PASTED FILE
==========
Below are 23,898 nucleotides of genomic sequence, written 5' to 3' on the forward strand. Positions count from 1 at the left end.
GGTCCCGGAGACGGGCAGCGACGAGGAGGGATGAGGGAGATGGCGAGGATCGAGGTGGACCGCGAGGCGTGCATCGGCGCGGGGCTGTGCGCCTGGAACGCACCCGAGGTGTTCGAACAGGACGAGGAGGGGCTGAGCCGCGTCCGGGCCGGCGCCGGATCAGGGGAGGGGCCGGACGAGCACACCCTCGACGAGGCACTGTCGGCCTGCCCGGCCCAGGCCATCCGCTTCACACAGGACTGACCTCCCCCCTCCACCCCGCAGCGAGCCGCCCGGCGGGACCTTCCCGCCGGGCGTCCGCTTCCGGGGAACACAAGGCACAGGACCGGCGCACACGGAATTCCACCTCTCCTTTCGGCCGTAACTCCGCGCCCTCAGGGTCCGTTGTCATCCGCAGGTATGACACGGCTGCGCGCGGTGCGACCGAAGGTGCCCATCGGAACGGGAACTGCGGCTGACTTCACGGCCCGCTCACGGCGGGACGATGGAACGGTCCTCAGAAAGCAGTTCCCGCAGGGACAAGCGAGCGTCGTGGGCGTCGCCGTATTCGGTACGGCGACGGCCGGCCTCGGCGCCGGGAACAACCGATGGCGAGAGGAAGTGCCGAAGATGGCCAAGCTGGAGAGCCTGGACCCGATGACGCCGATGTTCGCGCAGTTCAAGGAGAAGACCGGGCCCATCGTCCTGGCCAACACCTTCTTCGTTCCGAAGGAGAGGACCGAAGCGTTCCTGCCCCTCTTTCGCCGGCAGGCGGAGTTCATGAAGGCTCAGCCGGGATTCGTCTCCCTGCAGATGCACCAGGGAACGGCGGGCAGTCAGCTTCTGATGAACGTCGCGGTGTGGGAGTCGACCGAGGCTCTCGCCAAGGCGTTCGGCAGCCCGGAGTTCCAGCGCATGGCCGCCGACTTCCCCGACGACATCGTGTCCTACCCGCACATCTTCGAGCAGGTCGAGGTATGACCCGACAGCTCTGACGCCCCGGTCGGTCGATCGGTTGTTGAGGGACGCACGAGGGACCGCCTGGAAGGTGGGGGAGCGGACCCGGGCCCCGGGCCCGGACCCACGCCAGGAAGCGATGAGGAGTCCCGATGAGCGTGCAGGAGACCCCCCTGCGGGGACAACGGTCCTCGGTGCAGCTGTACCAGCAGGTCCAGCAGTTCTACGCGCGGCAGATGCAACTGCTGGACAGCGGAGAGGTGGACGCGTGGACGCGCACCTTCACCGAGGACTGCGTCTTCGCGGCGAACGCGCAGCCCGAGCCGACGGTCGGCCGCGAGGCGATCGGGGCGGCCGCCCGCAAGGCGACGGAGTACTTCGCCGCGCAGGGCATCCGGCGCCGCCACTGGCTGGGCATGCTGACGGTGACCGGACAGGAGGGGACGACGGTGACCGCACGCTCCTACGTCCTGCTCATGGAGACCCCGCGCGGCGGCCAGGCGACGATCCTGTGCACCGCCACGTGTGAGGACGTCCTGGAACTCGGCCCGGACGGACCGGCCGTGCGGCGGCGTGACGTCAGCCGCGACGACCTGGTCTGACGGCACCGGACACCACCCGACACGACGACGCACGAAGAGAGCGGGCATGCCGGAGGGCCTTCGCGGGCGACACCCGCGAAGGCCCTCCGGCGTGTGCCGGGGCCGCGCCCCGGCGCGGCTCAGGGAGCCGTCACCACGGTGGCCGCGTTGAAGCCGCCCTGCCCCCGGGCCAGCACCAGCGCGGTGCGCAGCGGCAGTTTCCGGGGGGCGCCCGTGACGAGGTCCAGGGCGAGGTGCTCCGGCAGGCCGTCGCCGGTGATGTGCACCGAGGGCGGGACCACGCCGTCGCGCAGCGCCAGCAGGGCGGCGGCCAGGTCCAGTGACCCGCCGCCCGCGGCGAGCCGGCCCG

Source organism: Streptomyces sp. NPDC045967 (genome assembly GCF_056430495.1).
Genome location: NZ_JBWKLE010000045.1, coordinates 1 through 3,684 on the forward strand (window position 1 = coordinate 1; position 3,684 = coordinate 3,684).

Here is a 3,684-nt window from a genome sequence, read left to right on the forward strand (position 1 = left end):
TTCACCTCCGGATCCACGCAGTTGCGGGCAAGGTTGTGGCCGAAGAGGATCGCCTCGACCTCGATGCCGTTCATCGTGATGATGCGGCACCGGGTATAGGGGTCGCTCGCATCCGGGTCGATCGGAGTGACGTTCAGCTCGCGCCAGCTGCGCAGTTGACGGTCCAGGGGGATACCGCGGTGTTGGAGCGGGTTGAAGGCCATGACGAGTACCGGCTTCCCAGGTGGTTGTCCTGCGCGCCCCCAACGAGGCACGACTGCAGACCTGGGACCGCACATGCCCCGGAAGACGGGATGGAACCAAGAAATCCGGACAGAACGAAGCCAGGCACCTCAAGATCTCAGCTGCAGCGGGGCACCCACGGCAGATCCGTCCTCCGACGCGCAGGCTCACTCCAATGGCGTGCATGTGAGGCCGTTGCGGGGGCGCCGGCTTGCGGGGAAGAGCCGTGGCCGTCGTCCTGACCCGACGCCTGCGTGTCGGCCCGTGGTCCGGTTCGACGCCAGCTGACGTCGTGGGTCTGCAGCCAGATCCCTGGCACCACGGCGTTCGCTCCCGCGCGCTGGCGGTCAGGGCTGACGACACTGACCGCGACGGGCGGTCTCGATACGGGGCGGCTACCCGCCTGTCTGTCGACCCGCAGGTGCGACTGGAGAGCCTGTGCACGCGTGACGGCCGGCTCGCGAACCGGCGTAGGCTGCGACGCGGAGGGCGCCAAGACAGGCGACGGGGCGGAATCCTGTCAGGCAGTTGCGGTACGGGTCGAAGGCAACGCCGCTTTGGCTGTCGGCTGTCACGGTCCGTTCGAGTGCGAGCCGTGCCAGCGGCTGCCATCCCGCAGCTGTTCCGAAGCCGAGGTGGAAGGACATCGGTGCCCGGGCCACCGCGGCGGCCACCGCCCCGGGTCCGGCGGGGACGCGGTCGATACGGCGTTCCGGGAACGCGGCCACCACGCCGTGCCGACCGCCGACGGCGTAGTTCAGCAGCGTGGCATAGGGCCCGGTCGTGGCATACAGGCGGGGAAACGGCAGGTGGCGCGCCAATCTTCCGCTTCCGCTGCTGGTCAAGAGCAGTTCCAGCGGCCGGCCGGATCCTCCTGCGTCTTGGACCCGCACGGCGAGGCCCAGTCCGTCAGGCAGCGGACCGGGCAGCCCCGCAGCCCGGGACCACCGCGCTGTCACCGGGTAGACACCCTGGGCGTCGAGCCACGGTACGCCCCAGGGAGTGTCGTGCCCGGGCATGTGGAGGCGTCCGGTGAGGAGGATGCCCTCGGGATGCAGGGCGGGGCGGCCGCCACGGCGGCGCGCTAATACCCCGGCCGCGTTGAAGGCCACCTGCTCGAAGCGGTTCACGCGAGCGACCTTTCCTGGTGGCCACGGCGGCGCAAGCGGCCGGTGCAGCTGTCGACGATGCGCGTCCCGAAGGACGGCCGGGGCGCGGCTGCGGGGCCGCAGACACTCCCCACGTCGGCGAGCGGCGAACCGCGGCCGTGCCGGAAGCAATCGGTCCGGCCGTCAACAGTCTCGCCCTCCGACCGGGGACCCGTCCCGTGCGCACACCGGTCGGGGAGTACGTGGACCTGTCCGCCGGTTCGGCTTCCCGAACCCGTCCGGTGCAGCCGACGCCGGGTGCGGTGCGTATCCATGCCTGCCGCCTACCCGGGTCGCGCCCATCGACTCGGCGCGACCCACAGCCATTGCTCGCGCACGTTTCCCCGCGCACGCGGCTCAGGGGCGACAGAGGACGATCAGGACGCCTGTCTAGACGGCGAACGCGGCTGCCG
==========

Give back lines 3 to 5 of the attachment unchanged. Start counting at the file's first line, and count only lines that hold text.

Source organism: Streptomyces sp. NPDC045967 (genome assembly GCF_056430495.1).
Genome location: NZ_JBWKLE010000045.1, coordinates 1 through 3,684 on the forward strand (window position 1 = coordinate 1; position 3,684 = coordinate 3,684).

Here is a 3,684-nt window from a genome sequence, read left to right on the forward strand (position 1 = left end):